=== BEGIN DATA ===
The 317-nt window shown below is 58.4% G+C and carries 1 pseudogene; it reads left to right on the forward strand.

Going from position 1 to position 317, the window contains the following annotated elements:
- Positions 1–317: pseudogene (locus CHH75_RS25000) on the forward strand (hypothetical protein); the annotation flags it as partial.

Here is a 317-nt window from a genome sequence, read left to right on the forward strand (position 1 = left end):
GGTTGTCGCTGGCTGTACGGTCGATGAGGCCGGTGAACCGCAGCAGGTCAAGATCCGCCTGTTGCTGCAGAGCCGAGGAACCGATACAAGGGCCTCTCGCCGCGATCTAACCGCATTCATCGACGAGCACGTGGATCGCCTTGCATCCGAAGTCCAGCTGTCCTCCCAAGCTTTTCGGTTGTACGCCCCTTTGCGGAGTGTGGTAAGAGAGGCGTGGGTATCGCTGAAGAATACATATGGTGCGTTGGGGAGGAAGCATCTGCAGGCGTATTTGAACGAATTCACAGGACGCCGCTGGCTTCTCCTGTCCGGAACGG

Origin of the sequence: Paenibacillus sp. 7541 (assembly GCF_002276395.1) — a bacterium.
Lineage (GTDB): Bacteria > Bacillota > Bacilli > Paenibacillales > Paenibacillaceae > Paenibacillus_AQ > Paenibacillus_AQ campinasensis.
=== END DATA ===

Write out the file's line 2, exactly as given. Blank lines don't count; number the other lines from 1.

Going from position 1 to position 317, the window contains the following annotated elements: